* What is the purpose of a theory of international relations? * The human race has deliberated endlessly on history, philosophy and politics. While the relations and between nations were studied within these fields, international relations (hereafter "IR), as a separate discipline, emerged after the Great War. The purpose of IR was, at the time of its conception, to understand the relations among states and identify the causes of conflict, and thereby take measures to prevent future wars. It advocated the principles of idealism; that through applying scientific/rational solutions to problems and promoting human understanding/knowledge, peace would be ensured.
It was immediately challenged by realism (a millennia old, commonsense, approach) and lost the first inter-paradigm debate with the onset of WWII. Many such debates took place since then but realism and liberalism (as grandtheories) still remain the most popular approaches to IR.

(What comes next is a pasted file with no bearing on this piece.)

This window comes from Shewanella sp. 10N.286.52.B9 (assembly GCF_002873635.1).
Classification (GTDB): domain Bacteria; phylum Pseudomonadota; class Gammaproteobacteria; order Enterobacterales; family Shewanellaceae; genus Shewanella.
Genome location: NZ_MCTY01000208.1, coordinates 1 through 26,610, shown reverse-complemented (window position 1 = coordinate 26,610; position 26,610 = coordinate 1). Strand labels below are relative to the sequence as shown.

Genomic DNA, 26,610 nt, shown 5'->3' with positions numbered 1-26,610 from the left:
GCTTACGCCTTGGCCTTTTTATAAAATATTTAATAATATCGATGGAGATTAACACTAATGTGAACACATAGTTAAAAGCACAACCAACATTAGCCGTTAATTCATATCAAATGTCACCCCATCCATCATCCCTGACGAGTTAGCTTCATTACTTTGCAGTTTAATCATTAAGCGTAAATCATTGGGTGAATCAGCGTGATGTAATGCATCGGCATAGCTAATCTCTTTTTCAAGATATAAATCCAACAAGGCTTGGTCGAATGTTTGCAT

The thing is, IR has expanded into (rather, is borrowing from) a vast variety of different disciplines and deals with a wide variety of issues, some of which have nothing to do with peace. Furthermore, in most cases, the IR discipline, rather than promoting the betterment of humanity, has become a legitimate means of furthering national interests and justifying state behavior. While I espouse the virtues of realism, I can't help but feel that the presence of realism in IR academia is counterproductive to promoting international peace. On the other hand, I can't help but feel that liberalism, despite all of its inherent soundness, is destined fail because of its fundamentally naive (in my personal opinion) inception of human nature and, therefore, it will never be able to completely end war.
So, I ask you: Should IR be purged of realism so as to return the discipline back to its roots and to silence those academics who legitimize power politics? Or is the discipline...